Moon rocks still yielding secrets 40 years later

July 18th, 2009 - 2:55 pm ICT by IANS  

Washington, July 18 (IANS) There are still many secrets waiting to be gleaned from moon rocks collected by Apollo 11 astronauts on their historic moonwalk 40 years ago.
Randy L Korotev, research professor in the department of earth and planetary sciences Washington University-St Louis (WUSTL), has studied lunar samples and their chemical compositions since he was an undergraduate at the University of Wisconsin.

He “was in the right place at the right time” in 1969 to be a part of a team to study some of the first lunar samples. “We know even more now and can ask smarter questions as we research these samples,” says Korotev.

He is mainly interested in studying the impact history of the moon, how the moon’s surface has been affected by meteorite impacts and the nature of the early lunar crust.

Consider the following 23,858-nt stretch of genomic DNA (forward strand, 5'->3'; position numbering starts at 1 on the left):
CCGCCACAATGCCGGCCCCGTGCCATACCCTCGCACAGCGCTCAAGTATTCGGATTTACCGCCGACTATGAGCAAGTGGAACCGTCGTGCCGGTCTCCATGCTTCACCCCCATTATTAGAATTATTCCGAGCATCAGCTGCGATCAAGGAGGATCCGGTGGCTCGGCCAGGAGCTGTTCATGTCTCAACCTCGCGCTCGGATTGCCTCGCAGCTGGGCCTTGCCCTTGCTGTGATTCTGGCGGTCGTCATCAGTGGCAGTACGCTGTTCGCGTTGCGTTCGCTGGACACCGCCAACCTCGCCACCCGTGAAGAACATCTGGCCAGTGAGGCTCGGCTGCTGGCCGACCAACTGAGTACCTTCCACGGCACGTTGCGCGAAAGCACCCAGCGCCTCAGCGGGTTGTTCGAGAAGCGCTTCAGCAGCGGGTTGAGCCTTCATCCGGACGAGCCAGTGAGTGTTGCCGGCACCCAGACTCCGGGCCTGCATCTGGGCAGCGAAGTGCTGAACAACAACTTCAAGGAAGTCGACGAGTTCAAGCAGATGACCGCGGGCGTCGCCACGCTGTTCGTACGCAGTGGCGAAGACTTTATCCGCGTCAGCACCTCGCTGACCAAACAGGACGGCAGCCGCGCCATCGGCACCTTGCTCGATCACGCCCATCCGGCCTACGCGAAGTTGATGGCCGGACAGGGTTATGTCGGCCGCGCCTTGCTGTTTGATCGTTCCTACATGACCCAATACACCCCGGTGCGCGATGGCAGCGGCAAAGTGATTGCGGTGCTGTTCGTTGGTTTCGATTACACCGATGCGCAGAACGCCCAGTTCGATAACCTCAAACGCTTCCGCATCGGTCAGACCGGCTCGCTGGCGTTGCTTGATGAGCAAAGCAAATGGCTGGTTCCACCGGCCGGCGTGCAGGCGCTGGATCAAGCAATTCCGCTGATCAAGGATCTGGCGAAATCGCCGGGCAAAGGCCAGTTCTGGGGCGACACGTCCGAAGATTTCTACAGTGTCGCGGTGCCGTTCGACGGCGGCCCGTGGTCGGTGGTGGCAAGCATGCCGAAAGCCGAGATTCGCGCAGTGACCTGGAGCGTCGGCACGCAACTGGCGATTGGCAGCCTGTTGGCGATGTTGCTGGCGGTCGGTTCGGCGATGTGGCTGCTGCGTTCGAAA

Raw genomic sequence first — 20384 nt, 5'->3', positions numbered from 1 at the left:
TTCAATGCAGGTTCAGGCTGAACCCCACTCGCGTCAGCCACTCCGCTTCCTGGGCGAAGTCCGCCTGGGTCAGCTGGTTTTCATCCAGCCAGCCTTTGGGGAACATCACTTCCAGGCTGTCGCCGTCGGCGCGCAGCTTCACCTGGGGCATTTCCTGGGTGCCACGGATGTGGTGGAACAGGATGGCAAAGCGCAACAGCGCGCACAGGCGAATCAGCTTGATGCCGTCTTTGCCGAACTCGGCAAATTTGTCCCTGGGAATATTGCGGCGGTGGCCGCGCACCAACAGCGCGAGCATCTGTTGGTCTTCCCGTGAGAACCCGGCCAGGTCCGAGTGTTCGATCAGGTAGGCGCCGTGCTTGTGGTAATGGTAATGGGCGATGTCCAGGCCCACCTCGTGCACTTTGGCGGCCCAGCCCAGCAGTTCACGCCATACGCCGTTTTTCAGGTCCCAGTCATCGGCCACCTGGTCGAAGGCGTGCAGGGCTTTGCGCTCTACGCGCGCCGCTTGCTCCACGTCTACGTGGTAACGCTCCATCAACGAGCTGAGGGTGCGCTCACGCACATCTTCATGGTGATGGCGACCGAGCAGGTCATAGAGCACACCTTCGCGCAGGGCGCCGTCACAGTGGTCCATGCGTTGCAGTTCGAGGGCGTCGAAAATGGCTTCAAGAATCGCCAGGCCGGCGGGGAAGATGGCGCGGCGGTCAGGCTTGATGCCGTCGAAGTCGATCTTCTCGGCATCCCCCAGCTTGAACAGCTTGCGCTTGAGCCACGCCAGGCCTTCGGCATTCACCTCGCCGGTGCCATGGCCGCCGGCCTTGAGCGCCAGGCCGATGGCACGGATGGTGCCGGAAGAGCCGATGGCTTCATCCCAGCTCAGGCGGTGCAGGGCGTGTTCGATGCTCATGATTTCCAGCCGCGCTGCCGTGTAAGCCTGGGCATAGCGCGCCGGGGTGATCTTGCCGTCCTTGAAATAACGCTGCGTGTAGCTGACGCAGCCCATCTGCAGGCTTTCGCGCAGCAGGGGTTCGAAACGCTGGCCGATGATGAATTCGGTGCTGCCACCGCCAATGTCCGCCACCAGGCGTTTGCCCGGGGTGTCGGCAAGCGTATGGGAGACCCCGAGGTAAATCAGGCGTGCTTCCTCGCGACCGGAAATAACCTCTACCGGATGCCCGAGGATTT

“There are still some answers, we believe, in the Apollo 11 mission. It’s only been fairly recently that we decided that we should look closer at these Apollo 11 samples.”

Korotev credits the late Robert M. Walker, Washington University’s physics professor and a handful of other scientists for the fact that there are even moon samples to study.

“Bringing samples back from the moon wasn’t the point of the mission,” says Korotev. “It was really about politics. It took scientists like Bob Walker to bring these samples back — to show the value of them for research.

“Bob convinced them to build a receiving lab for the samples and advised them on the handling and storage of them. We didn’t’ go to the moon to collect rocks, so we scientists are really lucky that we have this collection.”

Korotev points out that by the last Apollo mission — Apollo 17 — one of the astronauts on board was a geologist, Harrison H. Schmitt, said a WUSTL release.

Walker was recruited to serve on the scientific team that advised NASA on the handling and distribution of moon rocks and soil samples from the first Apollo missions. That team distributed Apollo 11 samples to some 150 laboratories worldwide, including WUSTL.

The Apollo 11 samples — and samples from almost every Apollo mission until the last one in December 1972 — have been securely housed on the fourth floor of the physics department’s Compton Lab and used by numerous WUSTL researchers.

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